The ten most conservative cities in California

Posted on January 26, 2018 2:00 pm

Newport Beach’s Balboa Pier


By Ted Martin, Special to


NEWPORT BEACH, CA – Long perceived as a bastion of liberalism and Trump resistance, the Golden State has a rich legacy of conservatism that surprises many.

Besides giving us Ronald Reagan and Richard Nixon, California today boasts a sizable number of cities – some rich, some middle-class, some on the coast, some in the valleys, some in the desert – where the majority of residents can be described as traditionally minded conservatives.

Want to live on a red island in a state of blue? It can be done. Here are the top ten conservative towns and cities in the Golden State, based on the percentage of voters registered as Republicans or third party conservatives.


Newport Beach – 74 percent
Population: 87,000
Median Household Income: $107,991
Ever since Captain Samuel Dunnells steered a 100-ton steamer into the bay in 1870, this O.C. port has been a paradise in the making. Great weather, beaches. Fashion Island. Can’t afford the multimillion dollar homes? The two best things are for everyone, the Jazz Fest and Gilligan’s Island lagoon.


Yorba Linda – 73 percent
Population: 68,000
Median Household Income: $115,994
Founded by the Yorba brothers in the 1830, “the Y.L.” is now one of the richest cities in America. It’s pretty quiet and unpretentious compared to much of Orange County. A young Richard Nixon helped his family deliver milk here. Today it houses his presidential library.


San Clemente – 69 percent
Population: 60,000
Median Household Income: $91,749
The southernmost city in Orange County before the Camp Pendleton Marine Base is known for its Spanish architecture and excellent beaches, golfing, weather – and surfing. The Beach Boys praise its famous surf break, Trestles, in song.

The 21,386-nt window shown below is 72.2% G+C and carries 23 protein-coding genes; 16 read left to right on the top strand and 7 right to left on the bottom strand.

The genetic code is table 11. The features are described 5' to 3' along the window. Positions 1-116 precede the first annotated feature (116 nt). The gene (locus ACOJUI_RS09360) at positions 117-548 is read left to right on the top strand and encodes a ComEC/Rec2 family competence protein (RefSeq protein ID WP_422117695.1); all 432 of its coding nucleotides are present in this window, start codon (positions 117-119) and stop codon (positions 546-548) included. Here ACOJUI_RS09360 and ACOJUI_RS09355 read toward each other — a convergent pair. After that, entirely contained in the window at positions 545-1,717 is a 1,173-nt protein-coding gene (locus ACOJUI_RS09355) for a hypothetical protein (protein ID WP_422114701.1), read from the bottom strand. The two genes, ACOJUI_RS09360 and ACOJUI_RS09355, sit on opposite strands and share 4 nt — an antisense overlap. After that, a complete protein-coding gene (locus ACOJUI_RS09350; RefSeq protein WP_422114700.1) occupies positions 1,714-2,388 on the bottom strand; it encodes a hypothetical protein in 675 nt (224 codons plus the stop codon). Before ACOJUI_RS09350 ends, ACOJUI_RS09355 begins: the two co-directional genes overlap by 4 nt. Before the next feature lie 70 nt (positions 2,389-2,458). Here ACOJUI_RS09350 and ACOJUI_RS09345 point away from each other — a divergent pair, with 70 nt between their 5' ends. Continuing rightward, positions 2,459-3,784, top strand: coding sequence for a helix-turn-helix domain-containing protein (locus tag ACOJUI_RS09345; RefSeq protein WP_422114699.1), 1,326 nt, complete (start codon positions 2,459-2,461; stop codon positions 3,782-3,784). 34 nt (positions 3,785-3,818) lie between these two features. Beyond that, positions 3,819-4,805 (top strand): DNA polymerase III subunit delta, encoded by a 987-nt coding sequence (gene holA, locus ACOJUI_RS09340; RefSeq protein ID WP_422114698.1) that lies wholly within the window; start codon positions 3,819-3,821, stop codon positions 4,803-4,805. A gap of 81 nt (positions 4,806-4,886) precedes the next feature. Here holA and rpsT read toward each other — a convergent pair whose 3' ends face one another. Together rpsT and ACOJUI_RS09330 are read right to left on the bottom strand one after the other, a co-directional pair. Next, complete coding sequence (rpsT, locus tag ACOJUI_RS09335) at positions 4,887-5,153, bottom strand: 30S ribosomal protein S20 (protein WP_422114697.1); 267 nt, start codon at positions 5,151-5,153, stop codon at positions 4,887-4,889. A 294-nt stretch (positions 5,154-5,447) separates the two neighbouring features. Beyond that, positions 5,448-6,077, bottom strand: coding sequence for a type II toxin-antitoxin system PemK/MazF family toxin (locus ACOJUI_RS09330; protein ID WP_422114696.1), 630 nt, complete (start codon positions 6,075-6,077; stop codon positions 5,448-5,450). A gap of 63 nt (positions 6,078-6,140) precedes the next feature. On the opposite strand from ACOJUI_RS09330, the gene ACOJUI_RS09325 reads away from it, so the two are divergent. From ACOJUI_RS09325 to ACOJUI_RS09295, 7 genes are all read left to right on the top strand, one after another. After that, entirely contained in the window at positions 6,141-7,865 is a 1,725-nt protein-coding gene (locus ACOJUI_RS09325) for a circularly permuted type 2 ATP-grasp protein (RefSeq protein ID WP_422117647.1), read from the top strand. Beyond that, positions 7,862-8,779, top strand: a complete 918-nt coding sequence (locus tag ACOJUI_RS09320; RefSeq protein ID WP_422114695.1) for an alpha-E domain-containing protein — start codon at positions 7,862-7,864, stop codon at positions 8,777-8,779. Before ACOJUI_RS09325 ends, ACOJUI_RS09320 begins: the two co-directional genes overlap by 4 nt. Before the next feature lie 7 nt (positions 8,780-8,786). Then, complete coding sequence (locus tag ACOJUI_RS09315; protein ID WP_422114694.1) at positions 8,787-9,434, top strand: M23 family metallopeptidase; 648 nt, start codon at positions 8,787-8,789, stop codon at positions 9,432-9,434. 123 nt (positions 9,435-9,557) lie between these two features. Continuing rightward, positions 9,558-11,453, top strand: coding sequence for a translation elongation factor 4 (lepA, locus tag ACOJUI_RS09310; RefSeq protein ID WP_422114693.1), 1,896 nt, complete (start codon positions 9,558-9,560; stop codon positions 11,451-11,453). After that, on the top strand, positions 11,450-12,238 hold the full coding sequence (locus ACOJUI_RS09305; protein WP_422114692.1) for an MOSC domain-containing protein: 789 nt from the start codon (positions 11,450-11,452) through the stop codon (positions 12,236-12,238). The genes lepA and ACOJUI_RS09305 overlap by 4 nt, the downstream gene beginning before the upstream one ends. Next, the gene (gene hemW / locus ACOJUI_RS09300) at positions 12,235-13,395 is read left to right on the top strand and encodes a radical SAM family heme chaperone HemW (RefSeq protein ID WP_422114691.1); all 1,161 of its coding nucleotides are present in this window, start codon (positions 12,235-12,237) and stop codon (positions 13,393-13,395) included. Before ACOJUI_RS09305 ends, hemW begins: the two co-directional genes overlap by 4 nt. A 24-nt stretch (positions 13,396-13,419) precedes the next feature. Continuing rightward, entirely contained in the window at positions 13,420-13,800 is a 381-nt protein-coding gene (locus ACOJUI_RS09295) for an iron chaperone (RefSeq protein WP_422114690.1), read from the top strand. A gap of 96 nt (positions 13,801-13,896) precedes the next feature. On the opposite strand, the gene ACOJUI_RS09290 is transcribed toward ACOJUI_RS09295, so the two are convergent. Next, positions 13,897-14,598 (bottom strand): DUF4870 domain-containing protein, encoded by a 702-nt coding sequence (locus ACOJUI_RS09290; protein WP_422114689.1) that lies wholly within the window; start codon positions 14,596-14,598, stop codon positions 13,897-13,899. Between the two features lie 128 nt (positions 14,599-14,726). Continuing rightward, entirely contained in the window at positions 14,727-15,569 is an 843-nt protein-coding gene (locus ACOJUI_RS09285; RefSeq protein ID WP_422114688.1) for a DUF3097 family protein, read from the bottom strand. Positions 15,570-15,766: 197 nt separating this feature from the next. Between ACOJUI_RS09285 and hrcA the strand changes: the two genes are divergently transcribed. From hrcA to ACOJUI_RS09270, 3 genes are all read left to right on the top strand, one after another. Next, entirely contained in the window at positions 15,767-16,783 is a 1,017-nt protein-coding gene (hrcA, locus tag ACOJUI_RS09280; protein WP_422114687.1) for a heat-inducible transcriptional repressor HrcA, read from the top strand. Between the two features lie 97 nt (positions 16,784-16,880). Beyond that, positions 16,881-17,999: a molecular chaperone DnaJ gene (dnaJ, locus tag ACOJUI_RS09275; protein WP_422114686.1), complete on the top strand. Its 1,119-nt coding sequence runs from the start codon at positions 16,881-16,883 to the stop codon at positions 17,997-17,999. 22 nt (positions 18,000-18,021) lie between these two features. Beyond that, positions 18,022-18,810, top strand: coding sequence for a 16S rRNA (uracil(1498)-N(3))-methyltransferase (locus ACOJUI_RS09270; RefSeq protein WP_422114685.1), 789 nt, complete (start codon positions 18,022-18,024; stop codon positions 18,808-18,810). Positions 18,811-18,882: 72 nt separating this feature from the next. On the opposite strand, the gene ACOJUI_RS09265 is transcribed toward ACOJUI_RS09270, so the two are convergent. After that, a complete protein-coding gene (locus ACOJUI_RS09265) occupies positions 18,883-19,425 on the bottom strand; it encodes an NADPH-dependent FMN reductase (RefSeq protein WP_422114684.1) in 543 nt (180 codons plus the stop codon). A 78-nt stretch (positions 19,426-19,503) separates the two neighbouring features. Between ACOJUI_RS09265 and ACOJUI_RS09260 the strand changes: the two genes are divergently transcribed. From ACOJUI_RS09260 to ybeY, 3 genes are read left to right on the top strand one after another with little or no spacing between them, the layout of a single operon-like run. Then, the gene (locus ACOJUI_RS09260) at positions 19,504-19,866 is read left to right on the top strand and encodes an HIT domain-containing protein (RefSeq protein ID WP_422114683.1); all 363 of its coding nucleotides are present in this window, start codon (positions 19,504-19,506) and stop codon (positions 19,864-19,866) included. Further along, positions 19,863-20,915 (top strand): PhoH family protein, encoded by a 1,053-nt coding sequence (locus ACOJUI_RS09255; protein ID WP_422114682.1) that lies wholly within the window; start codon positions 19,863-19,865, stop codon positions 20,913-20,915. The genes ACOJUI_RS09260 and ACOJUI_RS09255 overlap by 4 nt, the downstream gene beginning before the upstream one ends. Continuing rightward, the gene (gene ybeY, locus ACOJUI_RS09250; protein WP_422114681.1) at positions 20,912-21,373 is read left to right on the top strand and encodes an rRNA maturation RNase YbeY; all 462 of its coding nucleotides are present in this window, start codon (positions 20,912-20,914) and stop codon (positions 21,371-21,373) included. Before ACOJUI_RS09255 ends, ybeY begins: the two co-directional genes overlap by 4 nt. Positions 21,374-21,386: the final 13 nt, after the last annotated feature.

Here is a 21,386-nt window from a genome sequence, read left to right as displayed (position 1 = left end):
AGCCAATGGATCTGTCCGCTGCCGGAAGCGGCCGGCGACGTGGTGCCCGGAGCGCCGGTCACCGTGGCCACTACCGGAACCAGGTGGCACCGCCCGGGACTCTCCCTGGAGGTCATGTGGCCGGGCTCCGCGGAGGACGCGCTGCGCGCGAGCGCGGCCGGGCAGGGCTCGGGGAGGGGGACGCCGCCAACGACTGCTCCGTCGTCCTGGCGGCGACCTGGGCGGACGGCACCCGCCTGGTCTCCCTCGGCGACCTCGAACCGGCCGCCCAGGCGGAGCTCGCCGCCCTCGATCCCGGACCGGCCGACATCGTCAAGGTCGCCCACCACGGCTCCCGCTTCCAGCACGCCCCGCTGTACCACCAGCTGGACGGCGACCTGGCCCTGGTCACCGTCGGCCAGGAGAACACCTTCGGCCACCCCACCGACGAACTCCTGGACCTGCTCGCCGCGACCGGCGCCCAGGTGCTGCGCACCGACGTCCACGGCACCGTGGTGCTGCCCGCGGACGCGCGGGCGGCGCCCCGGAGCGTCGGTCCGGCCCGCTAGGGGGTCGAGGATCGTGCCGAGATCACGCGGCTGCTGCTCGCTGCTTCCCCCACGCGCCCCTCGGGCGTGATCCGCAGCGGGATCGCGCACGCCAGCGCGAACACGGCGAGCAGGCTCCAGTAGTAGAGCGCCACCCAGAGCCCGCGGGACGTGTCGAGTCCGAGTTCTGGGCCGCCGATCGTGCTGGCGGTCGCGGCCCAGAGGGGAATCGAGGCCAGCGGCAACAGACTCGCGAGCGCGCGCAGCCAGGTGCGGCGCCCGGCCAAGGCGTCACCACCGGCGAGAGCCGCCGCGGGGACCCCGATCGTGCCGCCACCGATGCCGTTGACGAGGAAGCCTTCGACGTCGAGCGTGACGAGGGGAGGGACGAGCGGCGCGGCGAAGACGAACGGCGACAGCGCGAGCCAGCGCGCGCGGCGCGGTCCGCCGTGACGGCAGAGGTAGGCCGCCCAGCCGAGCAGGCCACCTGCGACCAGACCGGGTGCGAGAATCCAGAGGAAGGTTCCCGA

Temecula – 67.3 percent
Population: 113,000
Median Household Income: $78,535
North of San Diego and south of Los Angeles, this desert town is quite family friendly. Clean air, lots of Prius cars, baseball and soccer youth leagues and, compared to much of the region, affordable housing. Of note, the surprisingly good wine country.


Murrieta – 67.1 percent
Population: 112,000
Median Household Income: $74,401
One of the fastest growing cities in the state, this warm desert town near Temecula is largely residential in character. Many San Diego, Los Angeles and Orange County commuters live in the so-called “Gem of the Valley.”


Poway – 66 percent
Population: 50,000
Median Household Income: $96,315
This suburb of San Diego, a mixture of white and blue collar neighborhoods, resembles an Old West town and is called the “City in the Country.” Its high school is known for great sports, especially wrestling, often tops in the state.


Mission Viejo – 65.7 percent
Population: 96,000
Median Household Income: $98,157
This Orange County settlement of sheep and cattle ranchers was considered too wild to develop, but in the 1980s it became one of the nation’s largest master-planned communities in the nation, with perfect weather, tree-lined streets and high-priced homes.


Rocklin – 65.6 percent
Population: 63,000
Median Household Income: $79,274
Located in Gold Country in the Placer County hills, this Sacramento suburb has a Mediterranean-like climate with cool, wet winters and hot, dry summers. Many upper middle class retirees live in the town, which has a very low crime rate.


Laguna Niguel – 65.1 percent
Population: 65,000
Median Household Income: $98,957
In San Joaquin Hills near the coast, this O.C. town’s residents are known for their healthy and active lifestyles. Not too hard to be outside since it’s always sunny in the bedroom community, named the Native American village that once stood here.


Redding – 65 percent
Population: 90,000
Median Household Income: $43,773
Located near the base of Mt. Shasta, Redding has attracted many wealthy Southern Californians looking for a rural escape. The honorary capital of the liberty-minded “State of Jefferson,” the town boasts the world’s largest sundial, an architectural masterpiece that spans the American River.


Sources: California Office of Secretary of State, U.S. Census Bureau. American Community Survey.

One response to The ten most conservative cities in California

  1. tippermart January 29th, 2018 at 9:20 am

    If you’re in Redding, don’t miss the Parrot House in Turtle Bay. My kids are still talking about it a year later. They loved the birds flying all over them and landing on their heads and shoulders.


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